Mad Max Trilogy – Blu Ray (1979, 1981 & 1985)
Despite having reviews queueing up like elderly buses there is one final article I’ve been meaning to craft for the past few weeks, a shotgun blast capsule review of the trio movies that formulate the roaring Mad Max trilogy. Recently acquired on little rays of Blu I’ve been meaning to give these beloved dystopian drives another trip round the block, even if it’s difficult returning to any of Mel Gibson’s work in the wake of his unforgivable behaviour, both racist any misogynist. Truth be told I’ve never particularly cared for him on-screen (nope, not even in the Lethal Weapon movies which never connected to me, and his efforts behind the camera I think have massive issues in terms of tone and the approach to violence, but his presence as the super-cool road warrior on my generations primitive adolescent minds is unquestionable. The first two in the cycle are ozploitation cult classics with some potent social satire purring under the chassis, the third a transplant onto Hollywood sound stages which I honestly haven’t seen for at least 15 years. Before we get into the trilogy which I ramraided through in one accelerated Saturday night I thought you should know that the early word on the production plagued re-fit is surprisingly positive, with Tom Hardy providing the requisite hulking fury – until we see a trailer I guess we’ll just have to take the rumor sites word for it. So start your engines and wait for that checkered flag to drop as we begin back in 1979, with the world on the brink of resource and environmental catastrophe;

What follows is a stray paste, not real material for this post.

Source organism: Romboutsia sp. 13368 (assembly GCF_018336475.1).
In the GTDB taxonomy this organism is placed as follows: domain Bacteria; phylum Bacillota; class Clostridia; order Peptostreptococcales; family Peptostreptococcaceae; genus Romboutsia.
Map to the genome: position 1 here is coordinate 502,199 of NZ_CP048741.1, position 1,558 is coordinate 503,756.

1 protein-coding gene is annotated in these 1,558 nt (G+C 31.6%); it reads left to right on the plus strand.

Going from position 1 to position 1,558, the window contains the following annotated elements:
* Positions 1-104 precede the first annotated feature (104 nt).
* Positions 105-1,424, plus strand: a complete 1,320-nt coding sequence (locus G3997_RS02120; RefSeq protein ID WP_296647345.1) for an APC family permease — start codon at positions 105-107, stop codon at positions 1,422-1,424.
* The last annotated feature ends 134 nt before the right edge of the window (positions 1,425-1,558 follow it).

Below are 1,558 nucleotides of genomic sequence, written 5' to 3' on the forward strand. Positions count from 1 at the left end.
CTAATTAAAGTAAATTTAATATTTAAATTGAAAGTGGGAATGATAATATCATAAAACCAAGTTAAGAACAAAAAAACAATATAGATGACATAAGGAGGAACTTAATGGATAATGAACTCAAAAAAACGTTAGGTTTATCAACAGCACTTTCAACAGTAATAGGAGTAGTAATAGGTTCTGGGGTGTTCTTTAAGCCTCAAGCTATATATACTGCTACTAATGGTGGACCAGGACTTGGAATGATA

The first thing that strikes me with the first of the series is the continuity that it sets up for the series, it’s like the cataclysm is in its birthing pangs as the majority of polite, civil society is still in operation, with an opening crawl telling us that its set ‘a few years in the future’. Fuel may be scarce and resources wilting with the forces of law and order being stretched by a growing chaos, forcing the uncompromising officers like Max into compromising acts of violence, but at least he has a comfortable life with a wife and baby kid at the start of the series – but not for long. There is some slightly Loony Tunes / Merrie Melodies framing which I’m sure was intentional on the part of writer / director George Miller (whom helmed all three pictures), but I’m not sure the structure works as its well over an hour into the run-time before the inciting incident occurs which gives Max his titular fury, leaving only a small fragment of time to get all Straw Dogs on the punky biker interlopers. But this was a very small budget with an untested crew, that they managed to accelerate any tension is a testament to their dedication, and some of the action beats and car chases cut across that earthy, leering, slightly scatological Australian sense of humour. Great ending as well as you can see above, ‘Mad’ Max? He’s bloody furious at the end of this one….